Florida Tarantulas and Other Spiders

By Lisa Atkinson
Tarantulas are not native to Florida.

Although Florida has countless spiders, not all of them are harmless. In fact, some of them are most likely to bite humans or are species that most people are typically afraid of and must identify for safety reasons. Many of these spiders live in gardens or in a pile of firewood, but occasionally some will make their way into homes. It is important to distinguish between these spiders in case one of them bites you.

Tarantulas

Tarantulas are not native to Florida and are actually rare in the state. Some people do keep them as pets, and tarantulas can make their way into Florida as stowaways in cargo boxes. Their bodies can grow to 2 1/2 inches long, and their legs can be up to 7 inches long. Tarantulas live in the brushy hillsides of the Florida terrain, or they will convert an abandoned rodent hole into a habitat. Although tarantulas are venomous, their bite is typically mild for humans, and the venom is not fatal. Many people are afraid of tarantulas, but such creatures are docile and rarely attack unless provoked.

Black Widows

There are two types of black widows in Florida: the northern black widow and the southern black widow. The southern black widow is the most common, with a shiny black body and a red hourglass pattern on its abdomen. It can be found anywhere in the state of Florida. The northern black widow is very similar, but the red hourglass marking looks more like two separate triangles, and it has red spots down its back. The northern black widow is only found in the Florida Panhandle. Both types are venomous, causing intense pain and muscle cramps.

Red and Brown Widows

Red widows are black with a single red triangle on the abdomen and a row of red spots on the back, with each red spot encircled by yellow. The head and legs can be red or orange. Red widows make their homes in the sand pine scrub habitats of Florida, usually from Marion County to Martin County. Brown widows can vary in color from white to black, with an orange hourglass on the abdomen. They can sometimes have red, yellow or white markings on the abdomen as well. Brown widows typically live along the coast of Daytona Beach. Like black widows, both red and brown widows are venomous.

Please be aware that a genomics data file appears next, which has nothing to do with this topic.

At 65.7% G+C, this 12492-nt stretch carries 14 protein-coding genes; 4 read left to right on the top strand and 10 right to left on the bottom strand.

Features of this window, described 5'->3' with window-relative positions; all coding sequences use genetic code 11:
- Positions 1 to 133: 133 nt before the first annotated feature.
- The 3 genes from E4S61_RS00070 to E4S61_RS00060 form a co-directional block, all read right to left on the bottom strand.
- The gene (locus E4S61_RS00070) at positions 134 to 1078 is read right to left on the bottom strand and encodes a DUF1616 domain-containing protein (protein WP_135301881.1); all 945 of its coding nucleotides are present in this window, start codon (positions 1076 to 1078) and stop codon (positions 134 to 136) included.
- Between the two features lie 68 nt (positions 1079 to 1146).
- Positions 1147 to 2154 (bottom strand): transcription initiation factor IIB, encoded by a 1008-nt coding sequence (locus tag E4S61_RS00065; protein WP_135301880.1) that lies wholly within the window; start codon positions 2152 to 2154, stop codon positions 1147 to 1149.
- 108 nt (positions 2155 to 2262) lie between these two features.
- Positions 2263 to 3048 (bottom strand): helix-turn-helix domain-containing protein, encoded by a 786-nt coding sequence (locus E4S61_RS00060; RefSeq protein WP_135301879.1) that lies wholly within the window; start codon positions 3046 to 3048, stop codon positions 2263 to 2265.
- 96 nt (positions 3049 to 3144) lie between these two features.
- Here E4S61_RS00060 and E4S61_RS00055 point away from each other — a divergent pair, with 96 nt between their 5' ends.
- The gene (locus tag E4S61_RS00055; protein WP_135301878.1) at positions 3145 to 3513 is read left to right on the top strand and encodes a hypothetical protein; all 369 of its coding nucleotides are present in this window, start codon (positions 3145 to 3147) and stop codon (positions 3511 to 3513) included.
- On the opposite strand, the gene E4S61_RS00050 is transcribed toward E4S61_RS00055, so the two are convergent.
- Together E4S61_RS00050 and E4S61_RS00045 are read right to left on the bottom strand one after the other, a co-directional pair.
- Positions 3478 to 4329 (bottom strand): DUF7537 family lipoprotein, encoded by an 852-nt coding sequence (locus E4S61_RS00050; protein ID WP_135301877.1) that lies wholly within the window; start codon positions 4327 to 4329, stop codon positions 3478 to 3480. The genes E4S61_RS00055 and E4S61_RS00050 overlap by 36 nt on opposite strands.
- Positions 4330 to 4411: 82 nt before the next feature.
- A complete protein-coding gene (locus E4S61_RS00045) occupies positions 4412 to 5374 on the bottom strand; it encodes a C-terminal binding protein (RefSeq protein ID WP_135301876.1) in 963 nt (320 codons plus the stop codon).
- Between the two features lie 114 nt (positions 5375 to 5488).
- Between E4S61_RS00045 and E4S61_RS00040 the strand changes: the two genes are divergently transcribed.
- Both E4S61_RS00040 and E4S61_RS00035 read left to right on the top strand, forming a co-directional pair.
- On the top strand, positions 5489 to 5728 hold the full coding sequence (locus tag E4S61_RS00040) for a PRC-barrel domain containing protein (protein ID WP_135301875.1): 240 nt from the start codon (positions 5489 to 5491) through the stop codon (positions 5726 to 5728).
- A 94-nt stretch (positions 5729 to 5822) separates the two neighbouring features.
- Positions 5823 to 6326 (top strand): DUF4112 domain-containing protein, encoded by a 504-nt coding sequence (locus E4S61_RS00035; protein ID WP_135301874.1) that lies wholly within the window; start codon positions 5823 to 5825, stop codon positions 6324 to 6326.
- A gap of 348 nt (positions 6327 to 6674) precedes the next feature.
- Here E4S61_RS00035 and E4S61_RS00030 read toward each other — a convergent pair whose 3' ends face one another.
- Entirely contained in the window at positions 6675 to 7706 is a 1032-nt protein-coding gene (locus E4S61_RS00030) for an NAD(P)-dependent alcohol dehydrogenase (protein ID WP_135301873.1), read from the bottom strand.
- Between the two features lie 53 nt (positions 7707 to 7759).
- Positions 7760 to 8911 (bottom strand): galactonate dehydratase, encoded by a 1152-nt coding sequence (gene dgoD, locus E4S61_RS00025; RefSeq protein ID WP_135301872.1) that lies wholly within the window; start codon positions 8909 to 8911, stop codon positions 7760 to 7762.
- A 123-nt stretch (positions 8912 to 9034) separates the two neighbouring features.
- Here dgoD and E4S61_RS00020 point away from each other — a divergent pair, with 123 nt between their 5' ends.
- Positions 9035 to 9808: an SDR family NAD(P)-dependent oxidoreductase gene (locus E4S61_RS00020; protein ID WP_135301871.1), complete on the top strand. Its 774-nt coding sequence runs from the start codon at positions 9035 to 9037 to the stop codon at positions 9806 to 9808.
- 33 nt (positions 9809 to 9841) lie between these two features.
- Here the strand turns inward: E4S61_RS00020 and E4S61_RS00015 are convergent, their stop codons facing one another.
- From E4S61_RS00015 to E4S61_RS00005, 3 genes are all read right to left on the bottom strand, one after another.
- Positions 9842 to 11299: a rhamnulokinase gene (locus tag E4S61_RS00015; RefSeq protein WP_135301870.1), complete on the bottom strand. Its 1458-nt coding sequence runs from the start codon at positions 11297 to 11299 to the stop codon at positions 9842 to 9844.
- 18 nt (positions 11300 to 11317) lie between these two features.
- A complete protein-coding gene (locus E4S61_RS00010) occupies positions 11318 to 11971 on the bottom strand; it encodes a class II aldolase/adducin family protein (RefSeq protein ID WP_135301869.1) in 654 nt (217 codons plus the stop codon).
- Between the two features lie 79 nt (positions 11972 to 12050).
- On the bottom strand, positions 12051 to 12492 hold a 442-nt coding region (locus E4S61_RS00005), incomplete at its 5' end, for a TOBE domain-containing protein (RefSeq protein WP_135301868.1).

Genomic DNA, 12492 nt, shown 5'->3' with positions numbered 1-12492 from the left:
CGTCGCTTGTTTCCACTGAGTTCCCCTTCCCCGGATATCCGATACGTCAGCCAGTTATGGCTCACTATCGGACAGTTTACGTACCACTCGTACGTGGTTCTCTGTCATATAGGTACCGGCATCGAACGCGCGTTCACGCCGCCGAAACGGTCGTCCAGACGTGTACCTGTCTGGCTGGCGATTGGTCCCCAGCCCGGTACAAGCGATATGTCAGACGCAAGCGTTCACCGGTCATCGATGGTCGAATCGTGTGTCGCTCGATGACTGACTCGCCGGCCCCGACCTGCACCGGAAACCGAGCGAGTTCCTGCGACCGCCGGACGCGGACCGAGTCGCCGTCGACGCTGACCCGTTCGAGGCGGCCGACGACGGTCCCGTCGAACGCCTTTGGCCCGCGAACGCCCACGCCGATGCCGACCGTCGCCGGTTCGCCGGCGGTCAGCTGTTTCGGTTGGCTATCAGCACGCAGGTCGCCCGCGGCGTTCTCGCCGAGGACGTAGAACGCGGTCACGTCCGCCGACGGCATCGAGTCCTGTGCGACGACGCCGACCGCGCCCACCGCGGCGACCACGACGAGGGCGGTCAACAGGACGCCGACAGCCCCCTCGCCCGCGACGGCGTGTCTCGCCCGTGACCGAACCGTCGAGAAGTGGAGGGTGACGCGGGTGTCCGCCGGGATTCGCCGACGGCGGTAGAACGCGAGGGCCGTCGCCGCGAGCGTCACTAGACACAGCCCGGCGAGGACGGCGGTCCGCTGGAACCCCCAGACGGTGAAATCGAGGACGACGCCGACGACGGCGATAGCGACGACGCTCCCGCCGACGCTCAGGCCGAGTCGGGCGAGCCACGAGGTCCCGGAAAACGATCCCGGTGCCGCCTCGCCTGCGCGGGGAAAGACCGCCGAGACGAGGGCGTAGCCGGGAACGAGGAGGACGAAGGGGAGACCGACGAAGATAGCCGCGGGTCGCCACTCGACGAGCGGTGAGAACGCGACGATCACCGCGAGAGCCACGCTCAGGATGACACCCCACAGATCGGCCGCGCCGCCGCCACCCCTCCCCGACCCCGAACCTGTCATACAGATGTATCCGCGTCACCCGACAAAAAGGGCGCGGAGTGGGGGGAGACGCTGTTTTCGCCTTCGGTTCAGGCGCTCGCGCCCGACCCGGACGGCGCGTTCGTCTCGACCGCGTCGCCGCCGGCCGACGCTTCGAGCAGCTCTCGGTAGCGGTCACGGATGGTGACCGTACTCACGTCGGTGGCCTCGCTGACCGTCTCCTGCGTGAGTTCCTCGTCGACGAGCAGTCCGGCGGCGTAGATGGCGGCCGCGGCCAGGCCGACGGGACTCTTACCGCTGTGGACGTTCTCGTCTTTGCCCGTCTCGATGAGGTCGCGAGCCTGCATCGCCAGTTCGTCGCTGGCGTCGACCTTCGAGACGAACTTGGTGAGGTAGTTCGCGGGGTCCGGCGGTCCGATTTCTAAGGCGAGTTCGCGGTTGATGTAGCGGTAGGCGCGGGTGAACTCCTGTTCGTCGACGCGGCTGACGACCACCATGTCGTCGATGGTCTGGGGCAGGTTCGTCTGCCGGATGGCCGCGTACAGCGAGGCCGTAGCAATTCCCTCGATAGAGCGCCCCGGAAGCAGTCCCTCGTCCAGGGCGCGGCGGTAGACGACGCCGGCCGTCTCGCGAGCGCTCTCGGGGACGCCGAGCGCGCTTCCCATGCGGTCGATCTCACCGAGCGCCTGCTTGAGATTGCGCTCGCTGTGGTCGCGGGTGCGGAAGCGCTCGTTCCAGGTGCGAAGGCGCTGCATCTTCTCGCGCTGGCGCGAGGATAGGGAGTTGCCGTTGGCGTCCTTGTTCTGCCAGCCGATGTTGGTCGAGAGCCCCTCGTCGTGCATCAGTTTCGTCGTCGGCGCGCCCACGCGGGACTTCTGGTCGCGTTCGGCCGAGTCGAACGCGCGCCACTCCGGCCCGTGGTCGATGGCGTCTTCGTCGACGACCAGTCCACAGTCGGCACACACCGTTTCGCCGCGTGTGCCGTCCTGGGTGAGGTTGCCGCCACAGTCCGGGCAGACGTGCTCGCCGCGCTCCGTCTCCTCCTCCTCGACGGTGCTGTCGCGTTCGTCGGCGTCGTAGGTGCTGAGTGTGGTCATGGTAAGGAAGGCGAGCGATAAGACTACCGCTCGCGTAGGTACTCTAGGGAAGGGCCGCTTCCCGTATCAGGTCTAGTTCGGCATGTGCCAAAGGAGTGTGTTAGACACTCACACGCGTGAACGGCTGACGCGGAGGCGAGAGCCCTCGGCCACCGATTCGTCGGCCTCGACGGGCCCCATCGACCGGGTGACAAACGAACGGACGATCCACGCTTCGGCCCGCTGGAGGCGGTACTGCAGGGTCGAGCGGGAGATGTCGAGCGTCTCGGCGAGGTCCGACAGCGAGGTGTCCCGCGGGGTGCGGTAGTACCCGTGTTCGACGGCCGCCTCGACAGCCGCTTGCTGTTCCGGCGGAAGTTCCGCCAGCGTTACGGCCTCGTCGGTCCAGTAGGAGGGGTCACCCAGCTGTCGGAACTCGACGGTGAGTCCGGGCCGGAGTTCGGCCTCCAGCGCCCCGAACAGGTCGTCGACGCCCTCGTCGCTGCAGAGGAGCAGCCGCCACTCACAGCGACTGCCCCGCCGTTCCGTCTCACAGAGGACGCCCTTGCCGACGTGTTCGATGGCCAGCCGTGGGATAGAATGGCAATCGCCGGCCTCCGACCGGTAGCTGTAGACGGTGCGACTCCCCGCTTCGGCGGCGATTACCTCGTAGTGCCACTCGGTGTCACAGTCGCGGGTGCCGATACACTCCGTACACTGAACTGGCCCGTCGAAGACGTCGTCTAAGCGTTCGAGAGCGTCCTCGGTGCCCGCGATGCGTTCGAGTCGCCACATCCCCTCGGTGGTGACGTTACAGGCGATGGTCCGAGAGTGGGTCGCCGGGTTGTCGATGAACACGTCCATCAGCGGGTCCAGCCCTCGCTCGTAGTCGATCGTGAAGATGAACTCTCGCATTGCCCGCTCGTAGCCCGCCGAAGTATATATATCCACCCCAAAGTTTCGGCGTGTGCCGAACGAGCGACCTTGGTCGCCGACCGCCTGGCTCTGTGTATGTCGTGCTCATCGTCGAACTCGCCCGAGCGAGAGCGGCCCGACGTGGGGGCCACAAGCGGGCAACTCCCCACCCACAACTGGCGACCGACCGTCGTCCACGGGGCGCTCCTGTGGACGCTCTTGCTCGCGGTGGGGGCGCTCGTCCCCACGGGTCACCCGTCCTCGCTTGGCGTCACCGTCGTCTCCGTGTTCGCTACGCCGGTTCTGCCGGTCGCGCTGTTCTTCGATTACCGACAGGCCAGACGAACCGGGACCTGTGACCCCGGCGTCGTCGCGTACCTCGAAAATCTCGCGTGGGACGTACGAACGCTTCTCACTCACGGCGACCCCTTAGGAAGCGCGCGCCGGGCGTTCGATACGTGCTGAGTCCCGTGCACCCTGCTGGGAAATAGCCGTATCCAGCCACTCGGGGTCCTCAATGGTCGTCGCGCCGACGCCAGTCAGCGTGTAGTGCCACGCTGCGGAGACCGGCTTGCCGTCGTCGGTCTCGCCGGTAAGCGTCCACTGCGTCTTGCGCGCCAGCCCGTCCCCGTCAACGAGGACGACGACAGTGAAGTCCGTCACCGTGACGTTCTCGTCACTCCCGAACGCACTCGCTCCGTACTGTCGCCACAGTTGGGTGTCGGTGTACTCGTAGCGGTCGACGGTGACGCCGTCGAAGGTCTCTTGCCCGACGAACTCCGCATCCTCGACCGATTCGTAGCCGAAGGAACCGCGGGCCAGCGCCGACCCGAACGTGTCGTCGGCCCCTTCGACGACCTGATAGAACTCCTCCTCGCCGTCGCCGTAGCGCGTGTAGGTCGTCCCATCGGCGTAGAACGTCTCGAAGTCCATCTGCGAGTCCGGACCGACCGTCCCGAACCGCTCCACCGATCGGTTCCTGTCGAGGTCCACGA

Brown Recluse

The brown recluse is rare in Florida. This small spider is extremely venomous. The brown recluse is brown with a violin pattern on the abdomen. Brown recluses hide in abandoned areas of garages or basements, or even inside shoes and clothing that have been untouched for long periods of time. Although its bite may not cause severe pain right away, it can cause necrosis in the skin within 12 to 24 hours.

Wolf Spiders

Wolf spiders in Florida and are sometimes mistaken for brown recluse spiders. They can grow over an inch long and have small brown hairs on their body. Wolf spiders live in burrows in the ground to wait for prey instead of spinning webs. Wolf spiders can be aggressive and even attack black widows. Wolf spiders are venomous and can give humans a very painful bite.

Jumping Spiders

Florida has two types of jumping spiders: the gray wall jumper and the pantropical jumper. Jumping spiders get their name because of their ability to jump from plant to plant to capture prey. Gray wall jumpers have black and white stripes. Pantropical jumpers are roughly the same size as gray wall jumpers and are similar in color, but have a distinct white stripe down their back. Jumping spiders can bite humans if handled roughly, but their bites are not fatal and will only cause minor pain and irritation.